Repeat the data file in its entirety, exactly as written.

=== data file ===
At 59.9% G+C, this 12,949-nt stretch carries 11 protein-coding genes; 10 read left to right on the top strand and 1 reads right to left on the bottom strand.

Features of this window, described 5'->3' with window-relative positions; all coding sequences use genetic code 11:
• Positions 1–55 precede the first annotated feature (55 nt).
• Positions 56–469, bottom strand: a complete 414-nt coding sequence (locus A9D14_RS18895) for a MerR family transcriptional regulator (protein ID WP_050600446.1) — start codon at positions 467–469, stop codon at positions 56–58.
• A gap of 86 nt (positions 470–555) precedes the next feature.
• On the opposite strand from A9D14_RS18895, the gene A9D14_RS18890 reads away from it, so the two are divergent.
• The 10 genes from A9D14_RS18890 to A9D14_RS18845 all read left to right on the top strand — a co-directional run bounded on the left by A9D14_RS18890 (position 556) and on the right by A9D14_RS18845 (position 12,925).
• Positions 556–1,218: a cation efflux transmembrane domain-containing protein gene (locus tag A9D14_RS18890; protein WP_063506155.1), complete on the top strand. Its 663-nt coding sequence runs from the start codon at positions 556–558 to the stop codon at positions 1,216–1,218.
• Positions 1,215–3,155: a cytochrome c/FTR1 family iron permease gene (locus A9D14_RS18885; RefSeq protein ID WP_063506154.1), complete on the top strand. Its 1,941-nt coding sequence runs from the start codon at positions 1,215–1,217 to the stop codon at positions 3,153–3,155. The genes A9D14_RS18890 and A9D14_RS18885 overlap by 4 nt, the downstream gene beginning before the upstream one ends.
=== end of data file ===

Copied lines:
At 59.9% G+C, this 12,949-nt stretch carries 11 protein-coding genes; 10 read left to right on the top strand and 1 reads right to left on the bottom strand.

Features of this window, described 5'->3' with window-relative positions; all coding sequences use genetic code 11:
• Positions 1–55 precede the first annotated feature (55 nt).
• Positions 56–469, bottom strand: a complete 414-nt coding sequence (locus A9D14_RS18895) for a MerR family transcriptional regulator (protein ID WP_050600446.1) — start codon at positions 467–469, stop codon at positions 56–58.
• A gap of 86 nt (positions 470–555) precedes the next feature.
• On the opposite strand from A9D14_RS18895, the gene A9D14_RS18890 reads away from it, so the two are divergent.
• The 10 genes from A9D14_RS18890 to A9D14_RS18845 all read left to right on the top strand — a co-directional run bounded on the left by A9D14_RS18890 (position 556) and on the right by A9D14_RS18845 (position 12,925).
• Positions 556–1,218: a cation efflux transmembrane domain-containing protein gene (locus tag A9D14_RS18890; protein WP_063506155.1), complete on the top strand. Its 663-nt coding sequence runs from the start codon at positions 556–558 to the stop codon at positions 1,216–1,218.
• Positions 1,215–3,155: a cytochrome c/FTR1 family iron permease gene (locus A9D14_RS18885; RefSeq protein ID WP_063506154.1), complete on the top strand. Its 1,941-nt coding sequence runs from the start codon at positions 1,215–1,217 to the stop codon at positions 3,153–3,155. The genes A9D14_RS18890 and A9D14_RS18885 overlap by 4 nt, the downstream gene beginning before the upstream one ends.